Consider mergerfs and snapraid once you have this wheezing Frankensteins monster operational.

        Mergerfs displays all the drives as one big file system to the system and to users. So if drive one had /pics/dog.jpg and drive two had /pics/cat.jpg then the mergerfs of the two of them would have both pictures in the /pics directory when you open it.

        Snapraid is like if raid5 (really zpools because you can have many parity devices) but it only runs once a day or whatever and is basically a snapshot.

        Anyway sorry for the tangent. Post some pics of the tower case or its model number or whatever and I can give better advice about filling it with drives.

  • Sims@lemmy.ml
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    1 month ago

    A few ideas/hints: If you are up for some upgrading/restructuring of storage, you could consider a distributed filesystem: https://wikiless.org/wiki/Comparison_of_distributed_file_systems?lang=en.

    Also check fuse filesystems for weird solutions: https://wikiless.org/wiki/Filesystem_in_Userspace?lang=en

    Alternatively perhaps share usb drives from ‘desktop’ over ip (https://www.linux.org/threads/usb-over-ip-on-linux-setup-installation-and-usage.47701/), and then use bcachefs with local disk as cache and usb-over-ip as source. https://bcachefs.org/

    If you decide to expose your ‘desktop’, then you could also log in remote and just work with the files directly on ‘desktop’. This oc depends on usage pattern of the files.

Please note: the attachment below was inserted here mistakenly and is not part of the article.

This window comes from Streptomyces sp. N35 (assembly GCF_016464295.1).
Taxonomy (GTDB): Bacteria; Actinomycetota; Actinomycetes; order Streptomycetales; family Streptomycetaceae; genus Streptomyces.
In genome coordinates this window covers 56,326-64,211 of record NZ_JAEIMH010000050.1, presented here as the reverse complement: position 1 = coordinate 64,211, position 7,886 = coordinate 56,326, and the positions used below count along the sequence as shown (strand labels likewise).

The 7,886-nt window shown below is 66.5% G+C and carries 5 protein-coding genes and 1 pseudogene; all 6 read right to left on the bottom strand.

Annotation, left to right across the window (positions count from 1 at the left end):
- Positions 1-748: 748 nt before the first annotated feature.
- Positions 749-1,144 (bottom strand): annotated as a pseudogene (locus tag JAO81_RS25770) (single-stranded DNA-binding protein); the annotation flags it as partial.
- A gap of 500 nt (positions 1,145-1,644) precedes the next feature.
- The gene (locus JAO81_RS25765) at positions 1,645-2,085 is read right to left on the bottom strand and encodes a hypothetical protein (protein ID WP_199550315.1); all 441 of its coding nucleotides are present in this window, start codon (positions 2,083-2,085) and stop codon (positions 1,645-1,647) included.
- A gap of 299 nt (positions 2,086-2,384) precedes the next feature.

• bartlbee@lemmy.sdf.org
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    1 month ago

    zerotier + rclone sftp/scp mount w/ vfs cache? I haven’t tried using vfs cache with anything other than a cloud mount but it may be worth looking at. rclone mounts work just as well as sshfs; zerotier eliminates network issues

    • linuxPIPEpowerOP
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      1 month ago

      What would be the role of Zerotier? It seems like some sort of VPN-type application. What do I need that for?

      rclone is cool and I used it before. I was never able to get it to work really consistently so always gave up. But that’s probably use error.

      That said, I can mount network drives and access them from within the file system. I think GVFS is doing the lifting for that. There are a couple different ways I’ve tried including with rclone, none seemed superior performance-wise. I should say the Desktop computer is just old and slow; there is only so much improvement possible if the files reside there. I would much prefer to work on my Laptop directly and move them back to Desktop for safe keeping when done.

      “vfs cache” is certainly an intriguing term

      Looks like maybe the main documentation is rclone mount > vfs-file-caching and specifically --vfs-cache-mode-full

      In this mode the files in the cache will be sparse files and rclone will keep track of which bits of the files it has downloaded.

      So if an application only reads the starts of each file, then rclone will only buffer the start of the file. These files will appear to be their full size in the cache, but they will be sparse files with only the data that has been downloaded present in them.

      I’m not totally sure what this would be doing, if it is exactly what I want, or close enough? I am remembering now one reason I didn’t stick with rclone which is I find the documentation difficult to understand. This is a really useful lead though.

      • bartlbee@lemmy.sdf.org
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        1 month ago